LOS ANGELES — Berry Tramel is on the phone, rattling off the first month of USC’s schedule with ease.
The Oklahoman sports columnist knows Sooners fans don’t have much faith in Rice on Sept. 3 but are more hopeful Stanford or Fresno State can score an upset over the Trojans in the subsequent weeks. Or maybe Oregon State in Corvallis in Week 4?
Tramel is confident most Oklahoma fans have committed USC’s early schedule to memory. He’s even more confident in what their feelings about the Trojans will be this fall.
“I would think if Texas played USC, that most OU fans would hold their nose and cheer for Texas,” Tramel said. “They wouldn’t want to, but I think they would.
“They really want to see (Lincoln Riley) fail.”
The truth is, USC infuriated a lot of fan bases this offseason. So the sentiment that’s emanating from Norman, Okla., will be shared in Pittsburgh, in cities along the West Coast and wherever else traditionalists clutching to college football’s rapidly dying status quo may be.
Aside from the question of when it would inevitably fire Clay Helton, USC has been largely irrelevant on a national scale for quite a while. That changed in November when the school’s administration stunned the sport and hired Riley away from Oklahoma.
In the months since, USC has transformed into the most hated team in college football — one that will need to be entirely comfortable assuming the sport’s villain role this fall.
College football is in desperate need of new faces at the top of the sport and reasons to care about teams beyond the SEC and Big Ten. USC has been unapologetic about doing whatever is necessary — whether it’s hiring your coach, bringing in your program’s best players or leaving the Pac-12, the league it has called home since 1922 — to try to get there.
“I think sports needs villains,” Fox Sports personality Colin Cowherd said. “The Duke was a villain. That’s good for college basketball. I think Miami was a villain. USC is big-city.. … The sport has enough small towns. It’s got enough Southern football powers. What the sport needs is some big-city influence. It needs Miami, it needs Los Angeles. Notre Dame has a huge Chicago fan base.
“I think USC gave the sport juice. … It’s got enough hard-work ethos. It needs some glamor.”
As a Notre Dame fan, former player and graduate, Mike Golic Jr. believes his disdain for USC is pure.
“To me, they were the Death Star when I was growing up in college football,” he said. “We tend to hate things that are really good. Right now, I imagine a lot of people hate Alabama.
“Everyone hated USC because in the early 2000s they were turning over one Heisman Trophy-winning quarterback after another. They had everything everyone wanted. … They were rock stars around there, and they just kept winning.”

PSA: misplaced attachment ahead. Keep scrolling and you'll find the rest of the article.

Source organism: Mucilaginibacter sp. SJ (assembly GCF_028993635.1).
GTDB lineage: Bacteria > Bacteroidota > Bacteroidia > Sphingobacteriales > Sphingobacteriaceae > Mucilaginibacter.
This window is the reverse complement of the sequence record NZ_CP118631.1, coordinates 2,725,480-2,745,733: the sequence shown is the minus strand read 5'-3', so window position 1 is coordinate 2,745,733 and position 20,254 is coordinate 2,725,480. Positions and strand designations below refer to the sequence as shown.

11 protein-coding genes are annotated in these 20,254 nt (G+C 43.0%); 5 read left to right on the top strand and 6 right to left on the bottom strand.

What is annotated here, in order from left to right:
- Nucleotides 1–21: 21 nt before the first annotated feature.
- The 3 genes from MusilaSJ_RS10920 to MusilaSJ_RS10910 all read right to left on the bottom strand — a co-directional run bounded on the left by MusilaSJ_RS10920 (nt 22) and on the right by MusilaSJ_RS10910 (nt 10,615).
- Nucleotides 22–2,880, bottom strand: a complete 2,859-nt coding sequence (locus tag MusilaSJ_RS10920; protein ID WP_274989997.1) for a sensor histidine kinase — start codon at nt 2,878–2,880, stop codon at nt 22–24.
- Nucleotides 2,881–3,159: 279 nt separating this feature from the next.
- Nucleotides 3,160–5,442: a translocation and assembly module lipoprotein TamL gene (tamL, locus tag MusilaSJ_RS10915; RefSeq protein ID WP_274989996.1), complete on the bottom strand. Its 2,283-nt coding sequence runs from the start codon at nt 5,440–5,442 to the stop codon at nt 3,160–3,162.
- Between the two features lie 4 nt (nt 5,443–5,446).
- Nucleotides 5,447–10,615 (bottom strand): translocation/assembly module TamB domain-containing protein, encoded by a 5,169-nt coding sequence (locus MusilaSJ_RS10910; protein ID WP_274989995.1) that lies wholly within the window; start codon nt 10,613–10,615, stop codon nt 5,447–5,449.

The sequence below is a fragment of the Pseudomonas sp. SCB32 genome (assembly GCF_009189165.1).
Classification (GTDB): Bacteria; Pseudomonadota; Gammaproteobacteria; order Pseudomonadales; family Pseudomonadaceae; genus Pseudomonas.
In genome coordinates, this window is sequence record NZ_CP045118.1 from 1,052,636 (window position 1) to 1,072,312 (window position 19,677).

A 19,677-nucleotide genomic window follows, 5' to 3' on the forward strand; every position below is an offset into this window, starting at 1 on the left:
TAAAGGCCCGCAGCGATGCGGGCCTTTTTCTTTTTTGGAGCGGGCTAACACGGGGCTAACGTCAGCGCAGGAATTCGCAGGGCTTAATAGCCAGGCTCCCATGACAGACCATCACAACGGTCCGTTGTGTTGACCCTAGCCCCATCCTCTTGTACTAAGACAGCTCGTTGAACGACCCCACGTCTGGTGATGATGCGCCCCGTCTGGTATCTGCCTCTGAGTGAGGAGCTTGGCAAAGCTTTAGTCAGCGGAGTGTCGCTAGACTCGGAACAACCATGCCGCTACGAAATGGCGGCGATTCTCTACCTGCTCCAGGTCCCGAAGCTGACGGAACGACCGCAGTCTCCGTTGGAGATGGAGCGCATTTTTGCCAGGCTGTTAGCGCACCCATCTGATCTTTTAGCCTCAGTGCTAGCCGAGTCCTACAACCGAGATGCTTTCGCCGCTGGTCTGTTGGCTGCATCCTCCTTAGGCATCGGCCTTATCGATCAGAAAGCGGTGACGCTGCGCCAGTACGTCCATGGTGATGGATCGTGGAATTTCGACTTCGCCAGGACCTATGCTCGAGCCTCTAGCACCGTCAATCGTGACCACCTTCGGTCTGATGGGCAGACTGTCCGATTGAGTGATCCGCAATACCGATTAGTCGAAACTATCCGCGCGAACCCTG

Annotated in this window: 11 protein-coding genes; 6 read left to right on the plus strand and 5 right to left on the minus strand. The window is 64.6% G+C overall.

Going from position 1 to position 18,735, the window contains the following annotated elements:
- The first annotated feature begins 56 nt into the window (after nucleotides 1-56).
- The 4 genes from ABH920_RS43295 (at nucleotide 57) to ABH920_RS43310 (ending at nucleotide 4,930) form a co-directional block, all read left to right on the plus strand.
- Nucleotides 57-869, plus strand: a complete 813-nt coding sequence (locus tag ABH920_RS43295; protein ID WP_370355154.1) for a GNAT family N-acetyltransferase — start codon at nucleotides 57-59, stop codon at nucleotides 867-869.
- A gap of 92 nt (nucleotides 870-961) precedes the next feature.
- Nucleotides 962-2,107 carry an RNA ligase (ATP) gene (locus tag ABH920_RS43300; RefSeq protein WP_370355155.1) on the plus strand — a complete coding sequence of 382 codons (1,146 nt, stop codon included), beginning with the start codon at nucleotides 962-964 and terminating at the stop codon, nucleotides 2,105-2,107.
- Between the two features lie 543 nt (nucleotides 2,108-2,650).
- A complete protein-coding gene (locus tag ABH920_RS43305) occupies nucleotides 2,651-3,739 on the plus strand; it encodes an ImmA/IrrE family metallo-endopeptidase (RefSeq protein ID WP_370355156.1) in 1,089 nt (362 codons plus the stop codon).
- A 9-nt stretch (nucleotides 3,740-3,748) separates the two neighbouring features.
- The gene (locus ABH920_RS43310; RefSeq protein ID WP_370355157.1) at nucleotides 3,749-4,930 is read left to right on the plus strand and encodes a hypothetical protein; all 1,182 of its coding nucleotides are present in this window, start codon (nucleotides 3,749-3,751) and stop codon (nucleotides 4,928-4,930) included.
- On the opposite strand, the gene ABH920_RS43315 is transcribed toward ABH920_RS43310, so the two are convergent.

Shaun Cody was an All-American defensive lineman on USC’s 2004 national championship team. He sensed the contempt for USC when he got to the NFL in 2005.
“It always felt like other players from other schools had this vision of USC and what it was, and it always seemed negative,” Cody said. “We were ‘cheating’ in some regard. It was ‘fixed’ in our direction. You always got that sense from everybody else.”
So enthusiasm toward USC is nothing new. However, there’s been little reason to hate the Trojans the past decade, unless you grew frustrated with a program squandering just about every inherent advantage possible — a great local talent base, awesome weather, a massive media market and a weak conference.
Under Helton, there were two losing seasons, a shocking 63rd-ranked recruiting class in 2020 and countless embarrassments on the national stage. That era of USC football validated overworked cliches about nice guys finishing last.
That’s why USC had to move mountains (and a lot of money) to hire Riley, whom everyone perceived as unmovable.
Riley’s departure from Oklahoma drew immediate comparisons to Kevin Durant leaving the Thunder following the 2015-16 season.
Oklahoma responded with a splash of its own, offline respected defensive coordinator Brent Venables away from Clemson. That, combined with strong assistant hires and a fast start in the 2023 recruiting cycle, has distracted some fans for a bit. But nine months later, the corn still remains.
“Nobody in Oklahoma should’ve thought he was going to stay here forever or even a long time,” Tramel said. “But most people thought he would go to the NFL. The problem with when he left is not the time of year or any of that. But it’s the moment in history when all of a sudden the portal explodes, immediate eligibility, and he can sort of ransack the roster and take the quarterback, the young receiver who’s so good and that sort of stuff.
“That’s what infuriated a lot of people. That’s how they feel about it. The Sooners really gave him the chance of a lifetime, and (he) stabbed them in the back five years later.”
Riley’s words have sparked outrage from Oklahoma’s fan base this offseason. whether it was his letter in The Players’ Tribune explaining his decision to leave, or when he says he didn’t speak with USC until after the Bedlam game, or when he claims USC didn’t take players such as Caleb Williams and Mario Williams from Oklahoma, it took them from the transfer portal .
#USC‘s Lincoln Riley on The Herd today: “We didn’t take players from Oklahoma. We took players from the transfer portal. Those players and their families had to make a decision to stay at that university … or to enter the portal where they could be recruited by anybody …”
— Antonio Morales (@AntonioCMorales) February 8, 2022
His detractors ask how Riley can say, “We’ll have to put in some guardrails” into the transfer portal yet bring in nearly 20 transfers — including the reigning Biletnikoff Award winner (Jordan Addison), one of the most prolific running backs in the Pac-12 (Travis Dye) and one of the best defensive players from a division foe (Eric Gentry).